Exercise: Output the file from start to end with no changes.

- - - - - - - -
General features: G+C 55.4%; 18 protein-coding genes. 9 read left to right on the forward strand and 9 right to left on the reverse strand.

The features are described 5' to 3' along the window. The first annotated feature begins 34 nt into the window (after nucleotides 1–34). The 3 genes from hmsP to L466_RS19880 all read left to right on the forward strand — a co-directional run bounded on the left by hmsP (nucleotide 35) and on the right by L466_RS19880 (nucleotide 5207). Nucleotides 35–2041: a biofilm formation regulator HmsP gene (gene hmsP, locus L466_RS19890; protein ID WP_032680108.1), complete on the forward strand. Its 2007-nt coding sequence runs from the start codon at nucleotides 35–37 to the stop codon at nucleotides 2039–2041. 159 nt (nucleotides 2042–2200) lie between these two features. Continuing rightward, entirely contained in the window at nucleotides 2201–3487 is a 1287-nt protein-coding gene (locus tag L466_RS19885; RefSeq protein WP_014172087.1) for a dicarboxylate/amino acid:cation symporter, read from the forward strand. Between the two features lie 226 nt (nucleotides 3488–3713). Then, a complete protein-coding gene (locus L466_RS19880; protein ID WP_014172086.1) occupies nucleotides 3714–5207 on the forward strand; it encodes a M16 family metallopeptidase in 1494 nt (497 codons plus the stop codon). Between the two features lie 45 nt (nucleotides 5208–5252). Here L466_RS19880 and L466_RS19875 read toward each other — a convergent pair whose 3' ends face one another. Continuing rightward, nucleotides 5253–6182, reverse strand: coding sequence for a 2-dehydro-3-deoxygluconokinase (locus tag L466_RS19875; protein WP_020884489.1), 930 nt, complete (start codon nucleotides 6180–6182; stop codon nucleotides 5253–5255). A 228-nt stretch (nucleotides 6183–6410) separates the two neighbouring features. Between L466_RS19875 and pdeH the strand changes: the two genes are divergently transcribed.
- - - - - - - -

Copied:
General features: G+C 55.4%; 18 protein-coding genes. 9 read left to right on the forward strand and 9 right to left on the reverse strand.

The features are described 5' to 3' along the window. The first annotated feature begins 34 nt into the window (after nucleotides 1–34). The 3 genes from hmsP to L466_RS19880 all read left to right on the forward strand — a co-directional run bounded on the left by hmsP (nucleotide 35) and on the right by L466_RS19880 (nucleotide 5207). Nucleotides 35–2041: a biofilm formation regulator HmsP gene (gene hmsP, locus L466_RS19890; protein ID WP_032680108.1), complete on the forward strand. Its 2007-nt coding sequence runs from the start codon at nucleotides 35–37 to the stop codon at nucleotides 2039–2041. 159 nt (nucleotides 2042–2200) lie between these two features. Continuing rightward, entirely contained in the window at nucleotides 2201–3487 is a 1287-nt protein-coding gene (locus tag L466_RS19885; RefSeq protein WP_014172087.1) for a dicarboxylate/amino acid:cation symporter, read from the forward strand. Between the two features lie 226 nt (nucleotides 3488–3713). Then, a complete protein-coding gene (locus L466_RS19880; protein ID WP_014172086.1) occupies nucleotides 3714–5207 on the forward strand; it encodes a M16 family metallopeptidase in 1494 nt (497 codons plus the stop codon). Between the two features lie 45 nt (nucleotides 5208–5252). Here L466_RS19880 and L466_RS19875 read toward each other — a convergent pair whose 3' ends face one another. Continuing rightward, nucleotides 5253–6182, reverse strand: coding sequence for a 2-dehydro-3-deoxygluconokinase (locus tag L466_RS19875; protein WP_020884489.1), 930 nt, complete (start codon nucleotides 6180–6182; stop codon nucleotides 5253–5255). A 228-nt stretch (nucleotides 6183–6410) separates the two neighbouring features. Between L466_RS19875 and pdeH the strand changes: the two genes are divergently transcribed.